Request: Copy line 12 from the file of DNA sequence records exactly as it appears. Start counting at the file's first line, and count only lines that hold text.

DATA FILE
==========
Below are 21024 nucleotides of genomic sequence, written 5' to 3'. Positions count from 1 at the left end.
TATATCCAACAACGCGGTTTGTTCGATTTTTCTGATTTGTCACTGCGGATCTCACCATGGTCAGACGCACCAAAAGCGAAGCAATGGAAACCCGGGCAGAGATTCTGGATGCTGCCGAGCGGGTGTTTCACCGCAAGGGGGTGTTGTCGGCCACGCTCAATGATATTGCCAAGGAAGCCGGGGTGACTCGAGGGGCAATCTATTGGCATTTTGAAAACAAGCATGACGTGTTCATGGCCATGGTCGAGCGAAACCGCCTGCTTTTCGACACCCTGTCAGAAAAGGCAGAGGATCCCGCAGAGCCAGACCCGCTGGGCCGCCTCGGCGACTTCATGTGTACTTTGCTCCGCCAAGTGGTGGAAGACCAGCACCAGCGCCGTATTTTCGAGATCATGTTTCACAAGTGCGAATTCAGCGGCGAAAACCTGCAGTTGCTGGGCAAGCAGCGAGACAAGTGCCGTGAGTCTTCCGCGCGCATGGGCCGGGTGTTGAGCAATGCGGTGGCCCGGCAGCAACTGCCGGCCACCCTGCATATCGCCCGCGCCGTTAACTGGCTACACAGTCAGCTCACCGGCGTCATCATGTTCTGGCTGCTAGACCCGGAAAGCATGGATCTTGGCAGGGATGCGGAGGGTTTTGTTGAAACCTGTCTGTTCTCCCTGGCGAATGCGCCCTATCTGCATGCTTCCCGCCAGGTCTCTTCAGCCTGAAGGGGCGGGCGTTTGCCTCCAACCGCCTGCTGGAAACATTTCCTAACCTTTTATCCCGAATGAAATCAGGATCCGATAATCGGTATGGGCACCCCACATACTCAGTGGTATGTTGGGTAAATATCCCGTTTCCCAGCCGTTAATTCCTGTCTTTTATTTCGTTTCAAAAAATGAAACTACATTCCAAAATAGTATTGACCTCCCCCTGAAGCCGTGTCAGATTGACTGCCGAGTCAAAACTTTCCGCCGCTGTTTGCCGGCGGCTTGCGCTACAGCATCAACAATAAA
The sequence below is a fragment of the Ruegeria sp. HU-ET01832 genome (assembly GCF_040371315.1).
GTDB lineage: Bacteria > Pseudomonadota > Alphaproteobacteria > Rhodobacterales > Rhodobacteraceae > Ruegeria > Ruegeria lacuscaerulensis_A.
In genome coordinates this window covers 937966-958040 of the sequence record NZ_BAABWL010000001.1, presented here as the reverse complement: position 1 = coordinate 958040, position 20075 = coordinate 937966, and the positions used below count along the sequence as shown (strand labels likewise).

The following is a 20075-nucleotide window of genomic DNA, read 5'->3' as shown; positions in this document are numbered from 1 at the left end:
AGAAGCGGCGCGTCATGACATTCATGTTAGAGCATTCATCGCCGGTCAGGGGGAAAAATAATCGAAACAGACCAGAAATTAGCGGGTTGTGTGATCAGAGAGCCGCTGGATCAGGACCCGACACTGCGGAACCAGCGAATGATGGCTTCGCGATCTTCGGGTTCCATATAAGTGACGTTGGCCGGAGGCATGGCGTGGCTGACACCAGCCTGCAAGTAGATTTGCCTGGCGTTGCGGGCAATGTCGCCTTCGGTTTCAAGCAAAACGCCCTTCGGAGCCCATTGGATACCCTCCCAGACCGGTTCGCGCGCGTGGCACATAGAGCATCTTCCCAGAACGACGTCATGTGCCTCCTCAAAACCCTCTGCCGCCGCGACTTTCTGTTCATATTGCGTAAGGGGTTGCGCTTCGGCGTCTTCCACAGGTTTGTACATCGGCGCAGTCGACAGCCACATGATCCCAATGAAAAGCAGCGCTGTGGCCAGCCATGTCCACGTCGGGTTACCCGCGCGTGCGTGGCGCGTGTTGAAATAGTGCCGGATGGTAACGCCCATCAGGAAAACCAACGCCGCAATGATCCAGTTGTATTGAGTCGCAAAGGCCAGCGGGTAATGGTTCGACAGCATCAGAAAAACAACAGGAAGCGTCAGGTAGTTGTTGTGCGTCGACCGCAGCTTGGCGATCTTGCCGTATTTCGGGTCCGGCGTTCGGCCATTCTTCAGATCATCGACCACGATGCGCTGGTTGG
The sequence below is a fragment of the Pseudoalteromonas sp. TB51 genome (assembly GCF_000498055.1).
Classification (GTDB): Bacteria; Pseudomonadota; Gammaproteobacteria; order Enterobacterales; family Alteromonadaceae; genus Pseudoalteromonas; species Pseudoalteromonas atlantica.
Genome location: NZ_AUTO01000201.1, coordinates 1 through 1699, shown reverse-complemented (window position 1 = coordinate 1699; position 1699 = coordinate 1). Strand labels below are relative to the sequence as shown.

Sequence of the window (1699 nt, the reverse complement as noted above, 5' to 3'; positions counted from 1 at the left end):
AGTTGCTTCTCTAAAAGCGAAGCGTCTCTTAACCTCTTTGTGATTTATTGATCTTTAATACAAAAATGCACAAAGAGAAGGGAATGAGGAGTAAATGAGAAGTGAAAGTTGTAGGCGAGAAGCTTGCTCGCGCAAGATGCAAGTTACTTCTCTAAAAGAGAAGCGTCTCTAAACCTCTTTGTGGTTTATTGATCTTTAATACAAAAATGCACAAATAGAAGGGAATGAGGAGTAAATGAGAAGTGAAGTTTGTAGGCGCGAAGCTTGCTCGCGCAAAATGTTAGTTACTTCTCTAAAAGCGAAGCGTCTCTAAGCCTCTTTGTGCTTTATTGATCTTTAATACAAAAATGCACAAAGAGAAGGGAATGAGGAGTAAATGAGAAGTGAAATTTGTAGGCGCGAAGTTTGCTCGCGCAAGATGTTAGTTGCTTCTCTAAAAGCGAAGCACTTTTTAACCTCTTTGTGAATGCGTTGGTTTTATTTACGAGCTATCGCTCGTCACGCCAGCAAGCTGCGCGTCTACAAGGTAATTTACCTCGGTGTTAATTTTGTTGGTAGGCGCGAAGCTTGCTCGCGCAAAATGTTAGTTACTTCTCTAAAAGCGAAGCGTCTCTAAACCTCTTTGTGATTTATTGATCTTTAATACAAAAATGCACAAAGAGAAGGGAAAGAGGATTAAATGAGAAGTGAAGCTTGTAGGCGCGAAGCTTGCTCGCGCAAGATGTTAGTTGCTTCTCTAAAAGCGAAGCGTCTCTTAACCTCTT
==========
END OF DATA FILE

AGTTGCTTCTCTAAAAGCGAAGCGTCTCTTAACCTCTTTGTGATTTATTGATCTTTAATACAAAAATGCACAAAGAGAAGGGAATGAGGAGTAAATGAGAAGTGAAAGTTGTAGGCGAGAAGCTTGCTCGCGCAAGATGCAAGTTACTTCTCTAAAAGAGAAGCGTCTCTAAACCTCTTTGTGGTTTATTGATCTTTAATACAAAAATGCACAAATAGAAGGGAATGAGGAGTAAATGAGAAGTGAAGTTTGTAGGCGCGAAGCTTGCTCGCGCAAAATGTTAGTTACTTCTCTAAAAGCGAAGCGTCTCTAAGCCTCTTTGTGCTTTATTGATCTTTAATACAAAAATGCACAAAGAGAAGGGAATGAGGAGTAAATGAGAAGTGAAATTTGTAGGCGCGAAGTTTGCTCGCGCAAGATGTTAGTTGCTTCTCTAAAAGCGAAGCACTTTTTAACCTCTTTGTGAATGCGTTGGTTTTATTTACGAGCTATCGCTCGTCACGCCAGCAAGCTGCGCGTCTACAAGGTAATTTACCTCGGTGTTAATTTTGTTGGTAGGCGCGAAGCTTGCTCGCGCAAAATGTTAGTTACTTCTCTAAAAGCGAAGCGTCTCTAAACCTCTTTGTGATTTATTGATCTTTAATACAAAAATGCACAAAGAGAAGGGAAAGAGGATTAAATGAGAAGTGAAGCTTGTAGGCGCGAAGCTTGCTCGCGCAAGATGTTAGTTGCTTCTCTAAAAGCGAAGCGTCTCTTAACCTCTT